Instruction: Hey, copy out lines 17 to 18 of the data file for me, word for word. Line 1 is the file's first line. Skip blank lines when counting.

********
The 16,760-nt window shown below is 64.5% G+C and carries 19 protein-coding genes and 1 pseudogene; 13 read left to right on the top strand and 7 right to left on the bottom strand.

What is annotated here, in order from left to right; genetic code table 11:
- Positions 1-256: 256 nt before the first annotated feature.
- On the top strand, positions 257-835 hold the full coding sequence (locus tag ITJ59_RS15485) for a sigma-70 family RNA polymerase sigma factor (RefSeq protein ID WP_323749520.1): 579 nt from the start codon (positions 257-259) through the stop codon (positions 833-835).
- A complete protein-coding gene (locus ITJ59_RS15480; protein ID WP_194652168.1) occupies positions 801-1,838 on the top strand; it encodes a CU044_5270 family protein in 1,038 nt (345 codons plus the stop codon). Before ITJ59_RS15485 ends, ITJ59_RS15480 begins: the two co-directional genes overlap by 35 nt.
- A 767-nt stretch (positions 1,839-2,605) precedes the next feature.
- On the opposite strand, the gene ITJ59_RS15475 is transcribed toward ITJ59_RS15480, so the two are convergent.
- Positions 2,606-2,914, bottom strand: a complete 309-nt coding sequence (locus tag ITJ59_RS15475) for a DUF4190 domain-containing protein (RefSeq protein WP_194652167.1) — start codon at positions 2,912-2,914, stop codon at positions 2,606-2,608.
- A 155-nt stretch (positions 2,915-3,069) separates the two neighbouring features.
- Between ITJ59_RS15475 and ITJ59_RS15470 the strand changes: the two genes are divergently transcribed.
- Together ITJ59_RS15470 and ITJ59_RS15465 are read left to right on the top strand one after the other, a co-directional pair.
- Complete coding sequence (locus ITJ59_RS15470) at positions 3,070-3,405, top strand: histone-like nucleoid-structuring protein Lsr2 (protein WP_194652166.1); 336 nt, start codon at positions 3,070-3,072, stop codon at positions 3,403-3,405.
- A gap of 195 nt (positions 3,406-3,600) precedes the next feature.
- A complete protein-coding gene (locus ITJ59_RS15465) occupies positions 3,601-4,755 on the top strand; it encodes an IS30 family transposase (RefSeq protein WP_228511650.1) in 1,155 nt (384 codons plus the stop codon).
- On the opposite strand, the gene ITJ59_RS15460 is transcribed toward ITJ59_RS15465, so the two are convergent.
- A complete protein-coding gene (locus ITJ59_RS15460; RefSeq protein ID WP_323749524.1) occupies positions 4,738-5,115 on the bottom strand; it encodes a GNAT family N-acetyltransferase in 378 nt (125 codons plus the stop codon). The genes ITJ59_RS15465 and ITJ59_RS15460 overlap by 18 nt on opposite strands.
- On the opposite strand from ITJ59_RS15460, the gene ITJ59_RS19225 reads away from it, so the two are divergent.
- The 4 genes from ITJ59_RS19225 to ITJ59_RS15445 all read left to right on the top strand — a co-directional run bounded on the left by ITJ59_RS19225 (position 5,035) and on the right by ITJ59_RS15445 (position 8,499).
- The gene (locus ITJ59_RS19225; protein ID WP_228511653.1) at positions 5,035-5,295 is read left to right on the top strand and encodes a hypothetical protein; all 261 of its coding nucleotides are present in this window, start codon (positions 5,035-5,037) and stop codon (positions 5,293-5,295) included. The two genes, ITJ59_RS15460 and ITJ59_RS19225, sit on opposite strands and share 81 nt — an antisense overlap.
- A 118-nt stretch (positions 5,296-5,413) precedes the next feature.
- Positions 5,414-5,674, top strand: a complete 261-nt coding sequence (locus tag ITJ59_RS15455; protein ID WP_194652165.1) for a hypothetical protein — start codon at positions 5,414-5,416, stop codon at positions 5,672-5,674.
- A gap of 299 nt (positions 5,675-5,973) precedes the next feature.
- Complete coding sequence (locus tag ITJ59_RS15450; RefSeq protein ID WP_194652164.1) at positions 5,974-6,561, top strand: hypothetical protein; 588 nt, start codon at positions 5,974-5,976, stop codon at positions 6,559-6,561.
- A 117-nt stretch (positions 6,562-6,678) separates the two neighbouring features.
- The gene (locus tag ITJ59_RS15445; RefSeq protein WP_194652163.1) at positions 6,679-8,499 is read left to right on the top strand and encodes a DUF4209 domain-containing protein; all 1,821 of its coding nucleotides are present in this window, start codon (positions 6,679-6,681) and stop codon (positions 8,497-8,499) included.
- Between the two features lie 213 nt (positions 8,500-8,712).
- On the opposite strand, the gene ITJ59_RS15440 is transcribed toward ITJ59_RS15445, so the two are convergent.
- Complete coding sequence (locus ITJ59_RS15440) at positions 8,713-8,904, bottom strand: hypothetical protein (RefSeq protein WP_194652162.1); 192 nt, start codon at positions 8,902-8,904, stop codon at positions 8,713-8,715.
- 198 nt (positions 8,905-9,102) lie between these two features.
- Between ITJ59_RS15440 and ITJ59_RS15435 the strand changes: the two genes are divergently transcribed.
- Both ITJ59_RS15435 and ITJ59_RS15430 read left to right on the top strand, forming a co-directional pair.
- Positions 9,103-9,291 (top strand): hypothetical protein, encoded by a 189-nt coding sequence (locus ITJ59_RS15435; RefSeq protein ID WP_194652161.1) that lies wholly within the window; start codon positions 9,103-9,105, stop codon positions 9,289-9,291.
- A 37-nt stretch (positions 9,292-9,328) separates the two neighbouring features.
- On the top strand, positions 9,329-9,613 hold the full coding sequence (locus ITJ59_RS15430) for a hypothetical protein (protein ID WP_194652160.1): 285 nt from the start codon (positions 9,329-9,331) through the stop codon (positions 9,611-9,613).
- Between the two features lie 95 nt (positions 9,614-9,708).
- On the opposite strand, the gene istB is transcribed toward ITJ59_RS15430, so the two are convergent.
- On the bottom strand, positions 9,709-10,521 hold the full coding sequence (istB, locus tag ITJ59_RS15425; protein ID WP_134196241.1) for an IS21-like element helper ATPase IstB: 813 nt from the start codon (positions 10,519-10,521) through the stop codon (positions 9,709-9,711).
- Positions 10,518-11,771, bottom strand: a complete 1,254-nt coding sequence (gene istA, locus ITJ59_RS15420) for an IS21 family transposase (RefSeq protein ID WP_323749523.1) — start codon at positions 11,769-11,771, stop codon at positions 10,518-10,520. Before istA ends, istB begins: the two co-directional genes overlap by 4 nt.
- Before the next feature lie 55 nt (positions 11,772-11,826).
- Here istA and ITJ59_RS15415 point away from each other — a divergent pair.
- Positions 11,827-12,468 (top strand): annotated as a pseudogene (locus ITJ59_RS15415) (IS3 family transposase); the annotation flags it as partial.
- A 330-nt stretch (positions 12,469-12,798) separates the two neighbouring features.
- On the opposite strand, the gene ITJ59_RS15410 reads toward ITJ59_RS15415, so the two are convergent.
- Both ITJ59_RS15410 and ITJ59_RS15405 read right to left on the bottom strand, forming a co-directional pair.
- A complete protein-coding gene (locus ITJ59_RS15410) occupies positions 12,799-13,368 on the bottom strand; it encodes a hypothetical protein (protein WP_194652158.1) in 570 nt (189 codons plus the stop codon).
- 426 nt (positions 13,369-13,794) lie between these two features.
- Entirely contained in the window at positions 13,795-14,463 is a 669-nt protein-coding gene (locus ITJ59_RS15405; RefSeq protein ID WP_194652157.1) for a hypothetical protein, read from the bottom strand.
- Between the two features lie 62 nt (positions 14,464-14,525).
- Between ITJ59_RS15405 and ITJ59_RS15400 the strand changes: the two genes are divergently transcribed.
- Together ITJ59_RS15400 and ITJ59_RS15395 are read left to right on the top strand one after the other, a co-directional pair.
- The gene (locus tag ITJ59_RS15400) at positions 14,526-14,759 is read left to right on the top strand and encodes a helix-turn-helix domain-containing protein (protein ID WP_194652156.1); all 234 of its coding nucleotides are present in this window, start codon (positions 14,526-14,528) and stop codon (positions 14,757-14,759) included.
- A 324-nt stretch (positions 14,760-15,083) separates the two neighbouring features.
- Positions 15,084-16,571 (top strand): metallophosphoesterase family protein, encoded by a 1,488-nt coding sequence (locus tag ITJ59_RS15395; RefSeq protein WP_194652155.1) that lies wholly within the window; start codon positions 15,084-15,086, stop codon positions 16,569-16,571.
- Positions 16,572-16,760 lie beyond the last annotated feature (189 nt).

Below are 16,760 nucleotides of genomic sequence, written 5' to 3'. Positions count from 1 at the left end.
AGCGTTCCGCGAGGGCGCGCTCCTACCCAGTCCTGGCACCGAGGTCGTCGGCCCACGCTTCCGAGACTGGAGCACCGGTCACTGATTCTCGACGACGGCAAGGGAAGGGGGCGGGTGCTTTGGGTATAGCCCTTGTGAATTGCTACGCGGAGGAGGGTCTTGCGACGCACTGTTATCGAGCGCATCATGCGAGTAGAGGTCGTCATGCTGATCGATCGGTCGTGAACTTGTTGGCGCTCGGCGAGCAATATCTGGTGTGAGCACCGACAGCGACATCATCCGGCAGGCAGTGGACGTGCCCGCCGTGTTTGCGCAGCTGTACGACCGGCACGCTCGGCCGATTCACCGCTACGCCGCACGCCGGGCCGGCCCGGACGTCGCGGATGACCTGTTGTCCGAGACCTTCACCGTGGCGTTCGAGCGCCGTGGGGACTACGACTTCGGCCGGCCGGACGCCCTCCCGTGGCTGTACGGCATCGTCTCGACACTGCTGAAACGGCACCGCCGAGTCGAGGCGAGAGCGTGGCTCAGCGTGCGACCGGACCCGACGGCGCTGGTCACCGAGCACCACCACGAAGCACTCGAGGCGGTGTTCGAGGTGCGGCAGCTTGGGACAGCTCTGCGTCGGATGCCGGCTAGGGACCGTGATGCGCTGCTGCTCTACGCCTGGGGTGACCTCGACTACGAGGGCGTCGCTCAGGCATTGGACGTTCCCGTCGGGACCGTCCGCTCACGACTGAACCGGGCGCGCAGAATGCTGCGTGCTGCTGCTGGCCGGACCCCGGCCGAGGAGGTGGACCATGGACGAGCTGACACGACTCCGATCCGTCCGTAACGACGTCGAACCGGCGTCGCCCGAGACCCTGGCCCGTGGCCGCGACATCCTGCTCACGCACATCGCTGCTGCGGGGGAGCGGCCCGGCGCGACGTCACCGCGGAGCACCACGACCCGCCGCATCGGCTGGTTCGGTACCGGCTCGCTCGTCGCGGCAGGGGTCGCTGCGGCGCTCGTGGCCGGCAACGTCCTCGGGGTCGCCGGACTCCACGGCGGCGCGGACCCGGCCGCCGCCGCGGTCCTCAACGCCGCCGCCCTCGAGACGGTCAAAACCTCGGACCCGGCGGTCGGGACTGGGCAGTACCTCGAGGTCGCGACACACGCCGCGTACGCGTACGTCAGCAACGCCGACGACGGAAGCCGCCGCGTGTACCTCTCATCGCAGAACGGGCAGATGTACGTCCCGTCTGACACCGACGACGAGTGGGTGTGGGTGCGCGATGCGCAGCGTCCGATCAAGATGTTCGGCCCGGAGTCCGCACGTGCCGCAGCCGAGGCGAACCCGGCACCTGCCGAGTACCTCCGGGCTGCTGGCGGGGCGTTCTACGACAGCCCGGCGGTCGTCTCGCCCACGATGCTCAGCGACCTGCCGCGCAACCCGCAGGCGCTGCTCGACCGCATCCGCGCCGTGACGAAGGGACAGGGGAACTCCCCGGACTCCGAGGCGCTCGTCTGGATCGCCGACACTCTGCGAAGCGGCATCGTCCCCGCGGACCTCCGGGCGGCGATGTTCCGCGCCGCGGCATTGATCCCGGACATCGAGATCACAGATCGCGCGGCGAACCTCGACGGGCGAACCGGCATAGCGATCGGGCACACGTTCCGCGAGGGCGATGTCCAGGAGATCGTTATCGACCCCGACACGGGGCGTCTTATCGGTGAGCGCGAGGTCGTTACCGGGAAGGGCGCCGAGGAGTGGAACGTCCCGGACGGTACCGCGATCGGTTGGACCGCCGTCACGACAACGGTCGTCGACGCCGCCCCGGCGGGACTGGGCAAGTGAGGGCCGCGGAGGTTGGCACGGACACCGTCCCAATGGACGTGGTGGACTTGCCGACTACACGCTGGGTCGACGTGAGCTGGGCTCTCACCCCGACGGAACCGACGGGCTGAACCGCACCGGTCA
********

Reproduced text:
- On the opposite strand from ITJ59_RS15460, the gene ITJ59_RS19225 reads away from it, so the two are divergent.
- The 4 genes from ITJ59_RS19225 to ITJ59_RS15445 all read left to right on the top strand — a co-directional run bounded on the left by ITJ59_RS19225 (position 5,035) and on the right by ITJ59_RS15445 (position 8,499).